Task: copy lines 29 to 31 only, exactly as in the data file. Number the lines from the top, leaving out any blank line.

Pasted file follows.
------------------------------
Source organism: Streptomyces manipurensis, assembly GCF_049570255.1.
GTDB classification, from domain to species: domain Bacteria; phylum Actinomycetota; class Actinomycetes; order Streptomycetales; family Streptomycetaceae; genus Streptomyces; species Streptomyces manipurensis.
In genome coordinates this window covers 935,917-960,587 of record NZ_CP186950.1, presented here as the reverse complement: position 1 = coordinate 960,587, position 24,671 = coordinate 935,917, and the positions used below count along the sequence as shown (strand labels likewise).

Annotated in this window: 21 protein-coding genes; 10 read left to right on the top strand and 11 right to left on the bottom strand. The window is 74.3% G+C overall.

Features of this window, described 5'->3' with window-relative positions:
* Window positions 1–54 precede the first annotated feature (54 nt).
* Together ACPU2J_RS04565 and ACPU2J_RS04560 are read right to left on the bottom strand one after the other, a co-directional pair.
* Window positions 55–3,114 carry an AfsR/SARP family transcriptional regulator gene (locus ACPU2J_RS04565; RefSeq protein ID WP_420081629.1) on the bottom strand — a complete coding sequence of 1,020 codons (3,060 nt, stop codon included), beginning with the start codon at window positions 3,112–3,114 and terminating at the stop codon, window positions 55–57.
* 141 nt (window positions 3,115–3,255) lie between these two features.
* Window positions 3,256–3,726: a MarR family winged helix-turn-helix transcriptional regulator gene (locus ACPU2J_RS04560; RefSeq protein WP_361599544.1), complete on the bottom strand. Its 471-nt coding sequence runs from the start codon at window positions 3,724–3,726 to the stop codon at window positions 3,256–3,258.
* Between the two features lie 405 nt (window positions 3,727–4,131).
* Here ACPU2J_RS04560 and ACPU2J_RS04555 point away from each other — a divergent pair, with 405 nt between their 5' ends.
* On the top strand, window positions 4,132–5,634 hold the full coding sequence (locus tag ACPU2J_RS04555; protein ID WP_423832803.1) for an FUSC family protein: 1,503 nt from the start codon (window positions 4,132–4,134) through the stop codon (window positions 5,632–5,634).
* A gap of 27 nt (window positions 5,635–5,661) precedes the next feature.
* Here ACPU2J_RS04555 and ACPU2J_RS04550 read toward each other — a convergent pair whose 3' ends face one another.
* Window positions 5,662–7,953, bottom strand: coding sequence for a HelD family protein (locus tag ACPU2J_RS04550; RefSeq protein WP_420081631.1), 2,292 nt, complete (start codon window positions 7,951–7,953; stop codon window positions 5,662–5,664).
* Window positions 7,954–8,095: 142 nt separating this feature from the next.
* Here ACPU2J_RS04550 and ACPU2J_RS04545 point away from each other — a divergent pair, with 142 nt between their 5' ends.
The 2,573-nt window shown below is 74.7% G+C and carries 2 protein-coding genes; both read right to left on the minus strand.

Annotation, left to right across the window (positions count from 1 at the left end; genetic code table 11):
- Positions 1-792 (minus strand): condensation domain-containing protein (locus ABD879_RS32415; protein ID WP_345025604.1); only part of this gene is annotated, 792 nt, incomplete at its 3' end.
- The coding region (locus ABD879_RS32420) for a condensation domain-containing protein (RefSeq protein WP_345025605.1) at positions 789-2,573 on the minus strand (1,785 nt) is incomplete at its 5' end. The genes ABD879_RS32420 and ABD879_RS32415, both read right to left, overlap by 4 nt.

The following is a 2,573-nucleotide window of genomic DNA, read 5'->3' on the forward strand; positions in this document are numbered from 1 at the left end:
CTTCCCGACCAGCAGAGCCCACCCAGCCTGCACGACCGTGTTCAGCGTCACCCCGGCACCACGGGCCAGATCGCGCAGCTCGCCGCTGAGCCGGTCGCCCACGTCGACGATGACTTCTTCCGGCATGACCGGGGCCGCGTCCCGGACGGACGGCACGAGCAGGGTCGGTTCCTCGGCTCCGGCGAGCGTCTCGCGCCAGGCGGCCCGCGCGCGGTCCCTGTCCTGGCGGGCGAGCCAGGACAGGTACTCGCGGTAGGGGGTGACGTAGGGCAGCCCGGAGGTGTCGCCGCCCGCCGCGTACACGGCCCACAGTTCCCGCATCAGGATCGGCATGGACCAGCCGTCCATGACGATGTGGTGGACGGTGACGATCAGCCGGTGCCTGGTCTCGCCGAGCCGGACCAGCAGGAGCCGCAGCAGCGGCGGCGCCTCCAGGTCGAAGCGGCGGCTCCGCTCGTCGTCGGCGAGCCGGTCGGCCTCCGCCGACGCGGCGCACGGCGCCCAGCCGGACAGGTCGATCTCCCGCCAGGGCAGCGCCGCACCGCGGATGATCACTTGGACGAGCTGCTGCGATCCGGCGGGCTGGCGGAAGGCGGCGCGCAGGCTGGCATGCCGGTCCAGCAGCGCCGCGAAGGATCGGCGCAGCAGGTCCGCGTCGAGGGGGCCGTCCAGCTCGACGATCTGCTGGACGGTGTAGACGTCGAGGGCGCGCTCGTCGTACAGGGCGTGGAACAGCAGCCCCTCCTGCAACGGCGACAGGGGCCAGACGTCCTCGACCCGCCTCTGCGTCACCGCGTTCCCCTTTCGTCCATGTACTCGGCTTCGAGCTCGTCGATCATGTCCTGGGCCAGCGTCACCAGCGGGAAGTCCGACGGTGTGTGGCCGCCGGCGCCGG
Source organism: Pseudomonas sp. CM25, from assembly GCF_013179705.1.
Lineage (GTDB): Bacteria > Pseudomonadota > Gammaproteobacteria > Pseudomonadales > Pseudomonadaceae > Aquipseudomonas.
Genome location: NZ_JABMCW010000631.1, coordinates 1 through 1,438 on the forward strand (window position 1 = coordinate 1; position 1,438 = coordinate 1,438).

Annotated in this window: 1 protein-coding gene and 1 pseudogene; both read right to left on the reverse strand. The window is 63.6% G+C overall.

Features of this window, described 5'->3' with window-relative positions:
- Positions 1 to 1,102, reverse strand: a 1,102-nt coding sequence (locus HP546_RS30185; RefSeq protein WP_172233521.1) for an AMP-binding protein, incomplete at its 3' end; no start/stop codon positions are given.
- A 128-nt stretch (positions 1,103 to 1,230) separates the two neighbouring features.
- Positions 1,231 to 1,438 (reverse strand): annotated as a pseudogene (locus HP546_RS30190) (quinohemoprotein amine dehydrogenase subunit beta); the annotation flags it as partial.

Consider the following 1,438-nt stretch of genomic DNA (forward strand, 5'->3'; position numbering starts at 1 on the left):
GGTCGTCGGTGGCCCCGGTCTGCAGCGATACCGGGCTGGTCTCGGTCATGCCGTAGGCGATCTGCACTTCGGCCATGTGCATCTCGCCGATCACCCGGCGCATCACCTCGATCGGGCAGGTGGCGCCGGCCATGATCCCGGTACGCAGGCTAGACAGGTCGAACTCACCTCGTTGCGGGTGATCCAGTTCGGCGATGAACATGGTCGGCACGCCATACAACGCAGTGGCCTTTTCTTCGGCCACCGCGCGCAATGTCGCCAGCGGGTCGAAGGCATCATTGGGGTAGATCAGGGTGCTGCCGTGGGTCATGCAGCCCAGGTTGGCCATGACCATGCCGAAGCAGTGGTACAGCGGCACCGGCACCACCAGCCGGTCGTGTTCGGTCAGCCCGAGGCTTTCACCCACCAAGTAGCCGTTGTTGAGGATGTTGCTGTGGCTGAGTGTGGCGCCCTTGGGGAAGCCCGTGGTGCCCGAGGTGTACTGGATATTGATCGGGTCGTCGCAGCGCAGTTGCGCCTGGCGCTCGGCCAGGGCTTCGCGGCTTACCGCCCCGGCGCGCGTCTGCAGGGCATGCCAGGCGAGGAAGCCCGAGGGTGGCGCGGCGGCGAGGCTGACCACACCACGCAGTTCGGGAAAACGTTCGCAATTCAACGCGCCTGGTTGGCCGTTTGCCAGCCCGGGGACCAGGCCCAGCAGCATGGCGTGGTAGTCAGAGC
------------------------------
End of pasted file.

Features of this window, described 5'->3' with window-relative positions:
- Positions 1 to 1,102, reverse strand: a 1,102-nt coding sequence (locus HP546_RS30185; RefSeq protein WP_172233521.1) for an AMP-binding protein, incomplete at its 3' end; no start/stop codon positions are given.
- A 128-nt stretch (positions 1,103 to 1,230) separates the two neighbouring features.